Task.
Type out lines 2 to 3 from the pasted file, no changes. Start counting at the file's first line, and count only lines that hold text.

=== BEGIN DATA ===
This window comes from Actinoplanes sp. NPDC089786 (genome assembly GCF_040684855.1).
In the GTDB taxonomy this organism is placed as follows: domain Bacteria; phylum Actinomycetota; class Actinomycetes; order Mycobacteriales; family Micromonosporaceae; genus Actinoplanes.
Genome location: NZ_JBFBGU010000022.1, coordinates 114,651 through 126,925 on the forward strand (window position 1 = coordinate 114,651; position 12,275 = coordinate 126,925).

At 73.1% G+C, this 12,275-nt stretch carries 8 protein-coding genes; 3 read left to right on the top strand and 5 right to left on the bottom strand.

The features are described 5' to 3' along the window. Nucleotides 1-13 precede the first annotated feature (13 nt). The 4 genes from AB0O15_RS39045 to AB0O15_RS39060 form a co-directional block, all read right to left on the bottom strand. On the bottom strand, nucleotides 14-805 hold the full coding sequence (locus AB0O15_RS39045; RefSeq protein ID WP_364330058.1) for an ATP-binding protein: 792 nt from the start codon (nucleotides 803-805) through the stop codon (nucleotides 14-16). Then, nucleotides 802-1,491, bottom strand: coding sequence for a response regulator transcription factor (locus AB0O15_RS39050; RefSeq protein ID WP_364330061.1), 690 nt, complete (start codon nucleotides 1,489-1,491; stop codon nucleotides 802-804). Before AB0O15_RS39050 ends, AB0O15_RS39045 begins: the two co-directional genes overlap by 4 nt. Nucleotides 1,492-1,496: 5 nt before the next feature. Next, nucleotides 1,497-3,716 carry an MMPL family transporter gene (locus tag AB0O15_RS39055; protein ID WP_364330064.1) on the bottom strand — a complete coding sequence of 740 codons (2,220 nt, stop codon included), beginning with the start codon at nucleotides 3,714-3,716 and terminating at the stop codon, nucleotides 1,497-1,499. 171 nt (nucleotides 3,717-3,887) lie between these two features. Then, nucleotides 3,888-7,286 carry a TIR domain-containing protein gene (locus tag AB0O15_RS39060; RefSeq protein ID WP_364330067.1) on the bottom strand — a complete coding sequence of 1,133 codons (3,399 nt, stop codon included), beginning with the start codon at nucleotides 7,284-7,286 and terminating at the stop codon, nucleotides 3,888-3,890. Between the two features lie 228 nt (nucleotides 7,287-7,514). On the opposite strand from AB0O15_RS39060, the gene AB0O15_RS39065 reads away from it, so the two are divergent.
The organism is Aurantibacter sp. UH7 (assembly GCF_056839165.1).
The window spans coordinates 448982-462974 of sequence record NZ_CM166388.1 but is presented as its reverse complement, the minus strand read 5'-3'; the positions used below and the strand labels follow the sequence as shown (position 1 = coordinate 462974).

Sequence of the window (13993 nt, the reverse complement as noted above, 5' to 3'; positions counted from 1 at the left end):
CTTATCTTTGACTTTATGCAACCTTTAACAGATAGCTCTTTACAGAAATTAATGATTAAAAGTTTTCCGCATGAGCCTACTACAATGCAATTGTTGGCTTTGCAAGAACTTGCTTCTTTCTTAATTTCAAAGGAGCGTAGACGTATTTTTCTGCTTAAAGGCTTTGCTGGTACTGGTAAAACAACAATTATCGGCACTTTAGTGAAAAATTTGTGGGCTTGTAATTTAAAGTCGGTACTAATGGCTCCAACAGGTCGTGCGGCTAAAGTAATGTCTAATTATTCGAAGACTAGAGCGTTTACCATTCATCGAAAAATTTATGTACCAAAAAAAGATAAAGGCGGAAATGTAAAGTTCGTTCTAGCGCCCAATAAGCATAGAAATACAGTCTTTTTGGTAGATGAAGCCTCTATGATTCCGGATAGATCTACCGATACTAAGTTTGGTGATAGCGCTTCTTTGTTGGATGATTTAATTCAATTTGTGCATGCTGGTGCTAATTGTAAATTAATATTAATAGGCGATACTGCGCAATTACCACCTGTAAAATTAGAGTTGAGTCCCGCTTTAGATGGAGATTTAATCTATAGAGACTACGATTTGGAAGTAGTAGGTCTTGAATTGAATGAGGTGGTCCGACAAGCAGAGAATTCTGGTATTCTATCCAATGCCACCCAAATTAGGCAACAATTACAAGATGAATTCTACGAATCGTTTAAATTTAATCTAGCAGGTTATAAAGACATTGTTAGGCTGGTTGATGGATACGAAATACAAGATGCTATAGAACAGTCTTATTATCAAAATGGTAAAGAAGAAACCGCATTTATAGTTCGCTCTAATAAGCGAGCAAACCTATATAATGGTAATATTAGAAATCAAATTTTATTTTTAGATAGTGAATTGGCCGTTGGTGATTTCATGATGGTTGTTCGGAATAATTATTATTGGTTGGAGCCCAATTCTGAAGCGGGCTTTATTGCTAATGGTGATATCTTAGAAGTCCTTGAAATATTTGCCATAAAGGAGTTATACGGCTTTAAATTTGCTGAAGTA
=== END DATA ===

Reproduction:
In the GTDB taxonomy this organism is placed as follows: domain Bacteria; phylum Actinomycetota; class Actinomycetes; order Mycobacteriales; family Micromonosporaceae; genus Actinoplanes.
Genome location: NZ_JBFBGU010000022.1, coordinates 114,651 through 126,925 on the forward strand (window position 1 = coordinate 114,651; position 12,275 = coordinate 126,925).